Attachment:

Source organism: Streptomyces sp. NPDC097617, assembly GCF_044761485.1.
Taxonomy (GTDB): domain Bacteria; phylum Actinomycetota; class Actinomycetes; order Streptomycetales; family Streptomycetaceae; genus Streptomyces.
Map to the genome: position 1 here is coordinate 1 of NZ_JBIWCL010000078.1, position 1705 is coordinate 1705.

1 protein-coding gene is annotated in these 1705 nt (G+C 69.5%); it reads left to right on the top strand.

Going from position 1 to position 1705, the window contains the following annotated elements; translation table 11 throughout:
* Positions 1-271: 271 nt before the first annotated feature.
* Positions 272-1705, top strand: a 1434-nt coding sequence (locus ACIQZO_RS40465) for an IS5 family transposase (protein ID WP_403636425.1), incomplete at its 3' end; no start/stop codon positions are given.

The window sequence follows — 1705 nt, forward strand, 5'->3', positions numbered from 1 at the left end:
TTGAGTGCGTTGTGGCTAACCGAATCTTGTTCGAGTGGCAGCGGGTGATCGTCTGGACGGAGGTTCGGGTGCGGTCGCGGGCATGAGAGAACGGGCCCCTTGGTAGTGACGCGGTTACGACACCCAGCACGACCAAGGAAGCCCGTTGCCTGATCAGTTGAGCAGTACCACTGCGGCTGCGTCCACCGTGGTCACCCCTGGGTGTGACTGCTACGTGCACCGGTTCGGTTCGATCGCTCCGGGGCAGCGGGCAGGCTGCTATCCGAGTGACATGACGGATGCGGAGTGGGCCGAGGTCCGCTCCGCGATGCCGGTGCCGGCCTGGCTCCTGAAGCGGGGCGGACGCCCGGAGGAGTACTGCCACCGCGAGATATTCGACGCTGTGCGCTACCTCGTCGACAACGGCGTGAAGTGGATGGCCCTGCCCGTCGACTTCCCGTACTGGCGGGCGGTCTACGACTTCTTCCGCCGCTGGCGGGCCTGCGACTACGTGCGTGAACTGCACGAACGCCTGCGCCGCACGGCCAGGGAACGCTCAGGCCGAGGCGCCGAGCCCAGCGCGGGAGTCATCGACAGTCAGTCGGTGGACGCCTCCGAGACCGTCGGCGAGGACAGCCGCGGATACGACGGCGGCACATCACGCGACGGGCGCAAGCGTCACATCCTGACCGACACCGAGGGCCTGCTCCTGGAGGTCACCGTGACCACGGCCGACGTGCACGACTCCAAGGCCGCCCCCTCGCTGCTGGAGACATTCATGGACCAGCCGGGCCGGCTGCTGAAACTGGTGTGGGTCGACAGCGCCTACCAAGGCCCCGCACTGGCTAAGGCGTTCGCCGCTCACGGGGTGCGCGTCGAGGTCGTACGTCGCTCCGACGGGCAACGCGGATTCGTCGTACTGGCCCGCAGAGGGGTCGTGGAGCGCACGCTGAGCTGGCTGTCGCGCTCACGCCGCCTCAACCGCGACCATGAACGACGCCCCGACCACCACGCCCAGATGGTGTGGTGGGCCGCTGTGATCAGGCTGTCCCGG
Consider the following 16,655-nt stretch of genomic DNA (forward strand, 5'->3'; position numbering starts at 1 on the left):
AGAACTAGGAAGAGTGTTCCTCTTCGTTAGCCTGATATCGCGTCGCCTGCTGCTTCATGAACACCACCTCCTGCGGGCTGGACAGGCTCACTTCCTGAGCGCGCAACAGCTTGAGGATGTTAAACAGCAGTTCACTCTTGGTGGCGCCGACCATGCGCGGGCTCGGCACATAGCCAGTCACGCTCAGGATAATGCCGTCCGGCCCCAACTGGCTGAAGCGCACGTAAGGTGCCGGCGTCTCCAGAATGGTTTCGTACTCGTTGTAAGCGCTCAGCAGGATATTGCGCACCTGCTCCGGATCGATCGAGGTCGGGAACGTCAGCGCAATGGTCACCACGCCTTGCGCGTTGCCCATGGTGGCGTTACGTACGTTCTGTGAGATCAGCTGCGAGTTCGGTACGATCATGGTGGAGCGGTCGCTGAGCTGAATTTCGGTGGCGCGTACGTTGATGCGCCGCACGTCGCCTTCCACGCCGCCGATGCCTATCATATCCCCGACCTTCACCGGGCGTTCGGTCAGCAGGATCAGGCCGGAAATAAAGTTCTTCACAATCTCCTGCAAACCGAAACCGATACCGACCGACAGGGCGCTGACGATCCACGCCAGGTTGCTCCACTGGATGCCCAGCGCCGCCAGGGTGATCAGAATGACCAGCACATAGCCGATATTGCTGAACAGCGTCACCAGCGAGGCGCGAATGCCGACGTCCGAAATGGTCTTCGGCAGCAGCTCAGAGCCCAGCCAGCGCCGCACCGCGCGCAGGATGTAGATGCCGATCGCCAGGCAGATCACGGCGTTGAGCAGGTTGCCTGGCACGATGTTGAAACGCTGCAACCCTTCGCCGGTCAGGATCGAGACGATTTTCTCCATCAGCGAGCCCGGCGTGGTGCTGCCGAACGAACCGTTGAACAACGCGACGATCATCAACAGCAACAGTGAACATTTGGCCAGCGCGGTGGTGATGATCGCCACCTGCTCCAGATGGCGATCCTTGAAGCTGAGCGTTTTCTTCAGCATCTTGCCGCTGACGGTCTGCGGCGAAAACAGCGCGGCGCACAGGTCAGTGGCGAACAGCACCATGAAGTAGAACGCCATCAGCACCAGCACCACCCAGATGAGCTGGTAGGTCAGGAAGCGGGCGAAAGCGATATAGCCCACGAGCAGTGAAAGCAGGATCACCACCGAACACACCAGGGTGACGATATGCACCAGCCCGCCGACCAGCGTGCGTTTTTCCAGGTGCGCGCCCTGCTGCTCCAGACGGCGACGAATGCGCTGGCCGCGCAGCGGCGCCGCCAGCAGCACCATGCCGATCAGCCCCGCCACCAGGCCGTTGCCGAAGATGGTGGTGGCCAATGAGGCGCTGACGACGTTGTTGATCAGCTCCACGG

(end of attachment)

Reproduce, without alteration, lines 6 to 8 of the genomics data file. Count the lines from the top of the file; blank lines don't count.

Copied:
* Positions 1-271: 271 nt before the first annotated feature.
* Positions 272-1705, top strand: a 1434-nt coding sequence (locus ACIQZO_RS40465) for an IS5 family transposase (protein ID WP_403636425.1), incomplete at its 3' end; no start/stop codon positions are given.

The window sequence follows — 1705 nt, forward strand, 5'->3', positions numbered from 1 at the left end: